Forensic cyber experts have stated that over 70% of breaches that occur are the result of poor passwords or people using multiple accounts with the same passwords.
More than two thirds, a year after the initial breach, still use the same passwords! To say this is poor computer security is an understatement.
Cyber criminals like to fish for “Whales”. That is someone who has been identified as a high net worth individual.
Once they find that person they will wait until they have an opportunity to do the bigger sting. This means, if you are using the same password on multiple accounts, you are dangerously vulnerable.
Here is the story of one such person.
She is a widow and well enough off thanks to her and her husband’s many years of combined hard work.
Through a weak password, exposed on the dark web, hackers were able to get access into one of her email accounts. Once in her email, they found several account statements with some personal identifiable material in it.
Then they implemented an elaborate scheme pretending to be her Financial Fund Manager working for one of her retirement accounts.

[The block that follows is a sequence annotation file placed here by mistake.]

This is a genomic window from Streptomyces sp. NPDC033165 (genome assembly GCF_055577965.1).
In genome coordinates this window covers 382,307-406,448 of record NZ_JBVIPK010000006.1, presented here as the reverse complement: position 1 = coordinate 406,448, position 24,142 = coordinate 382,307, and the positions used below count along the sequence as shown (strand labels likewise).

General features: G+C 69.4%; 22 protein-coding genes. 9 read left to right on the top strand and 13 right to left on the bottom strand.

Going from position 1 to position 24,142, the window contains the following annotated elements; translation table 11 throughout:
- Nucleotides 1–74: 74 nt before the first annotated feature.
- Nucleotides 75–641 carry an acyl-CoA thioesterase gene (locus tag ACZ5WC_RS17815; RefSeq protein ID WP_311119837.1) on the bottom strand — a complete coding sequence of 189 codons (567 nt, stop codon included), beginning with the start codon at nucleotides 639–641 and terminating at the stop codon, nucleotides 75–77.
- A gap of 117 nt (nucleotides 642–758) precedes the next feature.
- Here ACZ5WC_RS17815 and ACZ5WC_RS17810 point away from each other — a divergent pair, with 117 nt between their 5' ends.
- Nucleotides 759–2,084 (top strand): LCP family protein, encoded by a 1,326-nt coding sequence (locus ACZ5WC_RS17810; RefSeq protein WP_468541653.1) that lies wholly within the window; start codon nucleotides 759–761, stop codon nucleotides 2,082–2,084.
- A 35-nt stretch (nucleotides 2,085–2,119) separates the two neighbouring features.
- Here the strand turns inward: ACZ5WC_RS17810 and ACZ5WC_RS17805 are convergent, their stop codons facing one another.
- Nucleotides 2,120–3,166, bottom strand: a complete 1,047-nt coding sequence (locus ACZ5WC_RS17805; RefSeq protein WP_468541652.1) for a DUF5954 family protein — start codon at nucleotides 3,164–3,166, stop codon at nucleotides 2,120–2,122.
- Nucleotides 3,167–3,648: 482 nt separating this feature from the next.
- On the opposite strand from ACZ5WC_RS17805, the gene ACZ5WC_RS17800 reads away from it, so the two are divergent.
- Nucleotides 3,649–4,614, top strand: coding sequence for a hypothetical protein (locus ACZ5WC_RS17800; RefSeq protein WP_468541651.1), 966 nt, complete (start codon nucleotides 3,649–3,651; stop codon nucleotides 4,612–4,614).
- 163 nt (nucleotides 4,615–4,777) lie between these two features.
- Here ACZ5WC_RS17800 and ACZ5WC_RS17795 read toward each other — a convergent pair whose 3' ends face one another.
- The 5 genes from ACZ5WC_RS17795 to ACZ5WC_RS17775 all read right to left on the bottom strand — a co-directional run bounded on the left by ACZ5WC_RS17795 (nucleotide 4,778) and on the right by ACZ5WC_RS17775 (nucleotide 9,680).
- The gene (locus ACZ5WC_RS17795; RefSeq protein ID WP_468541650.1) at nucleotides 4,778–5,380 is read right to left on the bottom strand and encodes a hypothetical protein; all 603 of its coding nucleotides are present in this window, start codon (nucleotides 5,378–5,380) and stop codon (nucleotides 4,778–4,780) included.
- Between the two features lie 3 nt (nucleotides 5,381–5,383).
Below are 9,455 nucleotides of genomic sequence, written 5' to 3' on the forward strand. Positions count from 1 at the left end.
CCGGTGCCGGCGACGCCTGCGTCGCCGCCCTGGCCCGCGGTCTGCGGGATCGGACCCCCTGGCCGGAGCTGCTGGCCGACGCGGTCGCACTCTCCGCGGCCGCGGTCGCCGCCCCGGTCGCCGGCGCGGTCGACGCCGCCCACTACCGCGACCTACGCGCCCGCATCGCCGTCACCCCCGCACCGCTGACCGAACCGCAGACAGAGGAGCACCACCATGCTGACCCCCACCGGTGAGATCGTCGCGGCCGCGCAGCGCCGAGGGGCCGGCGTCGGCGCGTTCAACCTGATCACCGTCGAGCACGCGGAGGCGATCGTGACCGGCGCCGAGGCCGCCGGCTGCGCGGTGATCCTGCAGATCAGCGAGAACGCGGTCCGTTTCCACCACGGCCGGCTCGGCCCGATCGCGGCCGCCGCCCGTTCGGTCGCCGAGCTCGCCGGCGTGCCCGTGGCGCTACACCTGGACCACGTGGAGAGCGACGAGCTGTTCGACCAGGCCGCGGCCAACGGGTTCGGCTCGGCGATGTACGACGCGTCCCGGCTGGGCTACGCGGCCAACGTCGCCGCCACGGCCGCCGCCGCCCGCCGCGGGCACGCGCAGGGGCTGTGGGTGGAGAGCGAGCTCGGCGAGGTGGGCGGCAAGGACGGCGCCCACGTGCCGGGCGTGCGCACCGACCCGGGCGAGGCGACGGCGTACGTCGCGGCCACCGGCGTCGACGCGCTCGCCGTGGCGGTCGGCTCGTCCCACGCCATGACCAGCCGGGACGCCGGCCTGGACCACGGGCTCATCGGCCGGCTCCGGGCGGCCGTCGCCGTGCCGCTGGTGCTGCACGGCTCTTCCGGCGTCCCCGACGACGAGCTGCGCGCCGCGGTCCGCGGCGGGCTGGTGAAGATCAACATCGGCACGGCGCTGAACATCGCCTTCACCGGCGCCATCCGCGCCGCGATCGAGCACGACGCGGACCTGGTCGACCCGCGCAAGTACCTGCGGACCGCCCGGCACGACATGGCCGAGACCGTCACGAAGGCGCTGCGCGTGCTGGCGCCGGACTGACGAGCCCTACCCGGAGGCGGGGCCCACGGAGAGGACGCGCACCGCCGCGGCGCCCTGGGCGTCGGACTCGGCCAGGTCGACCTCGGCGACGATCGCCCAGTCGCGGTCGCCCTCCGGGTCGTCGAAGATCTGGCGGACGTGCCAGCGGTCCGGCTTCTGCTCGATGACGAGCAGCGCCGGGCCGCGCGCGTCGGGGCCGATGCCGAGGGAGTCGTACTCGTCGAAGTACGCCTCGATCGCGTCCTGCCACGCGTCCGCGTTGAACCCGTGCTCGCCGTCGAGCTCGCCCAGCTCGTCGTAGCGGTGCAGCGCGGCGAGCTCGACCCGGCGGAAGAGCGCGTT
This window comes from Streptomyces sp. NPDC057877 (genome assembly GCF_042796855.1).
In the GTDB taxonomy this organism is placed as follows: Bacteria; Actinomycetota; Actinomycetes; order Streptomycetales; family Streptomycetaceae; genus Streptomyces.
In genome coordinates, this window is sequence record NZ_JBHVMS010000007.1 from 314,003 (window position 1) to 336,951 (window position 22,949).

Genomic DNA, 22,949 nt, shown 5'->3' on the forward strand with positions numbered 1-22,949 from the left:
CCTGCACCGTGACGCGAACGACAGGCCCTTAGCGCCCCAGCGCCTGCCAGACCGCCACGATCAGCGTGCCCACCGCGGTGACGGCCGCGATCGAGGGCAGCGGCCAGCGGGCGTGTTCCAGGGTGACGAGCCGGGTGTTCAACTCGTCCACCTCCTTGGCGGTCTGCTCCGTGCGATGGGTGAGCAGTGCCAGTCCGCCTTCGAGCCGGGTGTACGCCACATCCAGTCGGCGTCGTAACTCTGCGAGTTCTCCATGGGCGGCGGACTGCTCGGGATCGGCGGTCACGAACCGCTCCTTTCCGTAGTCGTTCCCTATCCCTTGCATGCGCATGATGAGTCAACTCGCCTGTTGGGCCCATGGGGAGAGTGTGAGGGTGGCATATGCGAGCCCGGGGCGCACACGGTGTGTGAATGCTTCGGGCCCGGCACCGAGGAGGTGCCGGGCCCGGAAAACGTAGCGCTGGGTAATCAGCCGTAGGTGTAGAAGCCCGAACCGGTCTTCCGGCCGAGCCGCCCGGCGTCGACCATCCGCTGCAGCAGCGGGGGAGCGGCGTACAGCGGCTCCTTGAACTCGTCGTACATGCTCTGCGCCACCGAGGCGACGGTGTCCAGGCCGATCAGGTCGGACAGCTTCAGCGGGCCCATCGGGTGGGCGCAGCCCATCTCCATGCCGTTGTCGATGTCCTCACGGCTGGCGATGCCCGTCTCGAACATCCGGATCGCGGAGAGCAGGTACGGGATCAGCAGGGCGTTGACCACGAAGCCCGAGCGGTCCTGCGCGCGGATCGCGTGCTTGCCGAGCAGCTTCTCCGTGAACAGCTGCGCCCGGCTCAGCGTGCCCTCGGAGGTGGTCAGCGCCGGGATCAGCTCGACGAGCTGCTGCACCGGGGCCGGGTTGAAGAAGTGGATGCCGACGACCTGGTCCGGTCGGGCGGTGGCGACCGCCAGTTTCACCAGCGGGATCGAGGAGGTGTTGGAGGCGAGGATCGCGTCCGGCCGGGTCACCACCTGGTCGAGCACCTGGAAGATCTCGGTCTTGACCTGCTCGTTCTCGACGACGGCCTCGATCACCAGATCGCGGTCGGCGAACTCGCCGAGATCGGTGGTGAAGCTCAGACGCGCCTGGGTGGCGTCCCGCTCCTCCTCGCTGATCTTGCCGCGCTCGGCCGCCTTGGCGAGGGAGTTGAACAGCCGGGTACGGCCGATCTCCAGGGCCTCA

Several emails and phone calls went back and forth, and they eventually were able to social engineer her into believing that she should wire a very large amount of money to another account to protect the original account from a downturn in the marketplace.
They told her that their analyst anticipated a major downturn in the market and that moving these funds into a special interest-bearing offshore account would protect her capital.
Sadly, she ended up wiring a considerable amount of money offshore never to be seen again.
This scam could have been avoided had she been practicing good cyber hygiene and by using robust passwords that aren’t duplicated elsewhere or appear in other accounts.
Regretfully, and to add insult to injury, the FBI nor State Authorities could not do anything to help as the money was now outside the jurisdiction of the U.S.